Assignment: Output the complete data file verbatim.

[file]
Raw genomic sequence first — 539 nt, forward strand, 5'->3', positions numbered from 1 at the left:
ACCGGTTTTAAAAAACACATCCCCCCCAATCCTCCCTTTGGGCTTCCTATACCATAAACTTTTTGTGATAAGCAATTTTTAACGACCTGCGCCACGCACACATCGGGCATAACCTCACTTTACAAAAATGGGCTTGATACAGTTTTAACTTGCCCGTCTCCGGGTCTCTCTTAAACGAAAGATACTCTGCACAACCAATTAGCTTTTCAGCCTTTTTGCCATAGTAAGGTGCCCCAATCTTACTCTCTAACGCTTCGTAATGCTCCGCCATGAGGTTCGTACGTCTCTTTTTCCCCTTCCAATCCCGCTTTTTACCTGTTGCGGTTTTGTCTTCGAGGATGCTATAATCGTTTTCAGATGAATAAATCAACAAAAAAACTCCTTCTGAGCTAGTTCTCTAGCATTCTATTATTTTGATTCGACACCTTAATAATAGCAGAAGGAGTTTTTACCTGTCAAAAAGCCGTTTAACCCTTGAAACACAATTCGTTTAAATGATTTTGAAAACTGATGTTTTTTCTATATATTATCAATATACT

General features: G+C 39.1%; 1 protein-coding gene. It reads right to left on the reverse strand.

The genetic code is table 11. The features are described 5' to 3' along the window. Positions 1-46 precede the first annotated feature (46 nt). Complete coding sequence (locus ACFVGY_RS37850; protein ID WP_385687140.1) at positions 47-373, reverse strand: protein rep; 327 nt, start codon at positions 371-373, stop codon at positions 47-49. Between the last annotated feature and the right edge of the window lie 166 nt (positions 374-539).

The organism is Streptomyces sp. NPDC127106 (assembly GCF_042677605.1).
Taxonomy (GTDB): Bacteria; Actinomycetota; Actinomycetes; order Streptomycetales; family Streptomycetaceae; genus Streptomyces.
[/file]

Raw genomic sequence first — 539 nt, forward strand, 5'->3', positions numbered from 1 at the left:
ACCGGTTTTAAAAAACACATCCCCCCCAATCCTCCCTTTGGGCTTCCTATACCATAAACTTTTTGTGATAAGCAATTTTTAACGACCTGCGCCACGCACACATCGGGCATAACCTCACTTTACAAAAATGGGCTTGATACAGTTTTAACTTGCCCGTCTCCGGGTCTCTCTTAAACGAAAGATACTCTGCACAACCAATTAGCTTTTCAGCCTTTTTGCCATAGTAAGGTGCCCCAATCTTACTCTCTAACGCTTCGTAATGCTCCGCCATGAGGTTCGTACGTCTCTTTTTCCCCTTCCAATCCCGCTTTTTACCTGTTGCGGTTTTGTCTTCGAGGATGCTATAATCGTTTTCAGATGAATAAATCAACAAAAAAACTCCTTCTGAGCTAGTTCTCTAGCATTCTATTATTTTGATTCGACACCTTAATAATAGCAGAAGGAGTTTTTACCTGTCAAAAAGCCGTTTAACCCTTGAAACACAATTCGTTTAAATGATTTTGAAAACTGATGTTTTTTCTATATATTATCAATATACT

General features: G+C 39.1%; 1 protein-coding gene. It reads right to left on the reverse strand.

The genetic code is table 11. The features are described 5' to 3' along the window. Positions 1-46 precede the first annotated feature (46 nt). Complete coding sequence (locus ACFVGY_RS37850; protein ID WP_385687140.1) at positions 47-373, reverse strand: protein rep; 327 nt, start codon at positions 371-373, stop codon at positions 47-49. Between the last annotated feature and the right edge of the window lie 166 nt (positions 374-539).

The organism is Streptomyces sp. NPDC127106 (assembly GCF_042677605.1).
Taxonomy (GTDB): Bacteria; Actinomycetota; Actinomycetes; order Streptomycetales; family Streptomycetaceae; genus Streptomyces.